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Cancer’s impact felt by many in community
7/18/2012 10:53:57 AM

From Staff Reports

For the past few issues, The Splash solicited submissions from readers about how cancer has intersected the lives of Liberty Lake residents. Following are the stories we received in honor of those whose lives have been touched by cancer.

When faced with my husband having a terminal brain tumor and given three to 11 months to live, what is most important rises to the surface:

• First, our relationship is like we were just married, but with the depth and maturity of having been married 29 years; it is so very bitter sweet.

• Second, the love and care of this great community. I did not realize how many wonderful friends I have, how many people have reached out to us in sincere acts of love.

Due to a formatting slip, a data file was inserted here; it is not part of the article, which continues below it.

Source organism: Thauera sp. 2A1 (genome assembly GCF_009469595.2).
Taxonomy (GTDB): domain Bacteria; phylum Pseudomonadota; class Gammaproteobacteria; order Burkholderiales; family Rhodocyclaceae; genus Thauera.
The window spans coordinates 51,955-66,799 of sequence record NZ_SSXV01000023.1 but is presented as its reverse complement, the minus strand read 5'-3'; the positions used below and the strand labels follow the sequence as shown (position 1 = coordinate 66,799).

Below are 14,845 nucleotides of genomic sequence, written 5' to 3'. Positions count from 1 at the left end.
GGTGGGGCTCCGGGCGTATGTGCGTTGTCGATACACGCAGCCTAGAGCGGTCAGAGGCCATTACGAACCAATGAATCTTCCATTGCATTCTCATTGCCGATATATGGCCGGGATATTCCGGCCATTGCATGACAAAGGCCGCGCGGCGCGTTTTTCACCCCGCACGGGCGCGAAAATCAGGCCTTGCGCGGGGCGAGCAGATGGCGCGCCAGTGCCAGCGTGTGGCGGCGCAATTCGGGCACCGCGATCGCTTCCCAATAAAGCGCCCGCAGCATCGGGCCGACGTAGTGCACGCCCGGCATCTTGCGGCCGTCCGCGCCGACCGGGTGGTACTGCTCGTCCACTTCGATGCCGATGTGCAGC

• Third, the amazing love of God who draws near and instills a peace that surpasses understanding. I have peace in my soul regardless of the outcome. At the same time, as a mortal human being, I am extremely sad, yet he is there to comfort, and he sends others my way to help me through this time. 


         - Submitted by Nancy Brubaker

Submitted photo
Cruz Salzwedel with ‘Grandma Laurie'

This past February, my husband lost his stepmother to a long, horrific battle with breast cancer.

In the last few months of her life, we traveled to the Lewiston/Clarkston Valley almost every weekend to spend as much precious time with her as possible, as we knew there was not much time left. Also, we have a 17-month-old son we desperately wanted to fill with imprinted sights and smells so he would remember something even if so small about the grandma he would never grow up to know.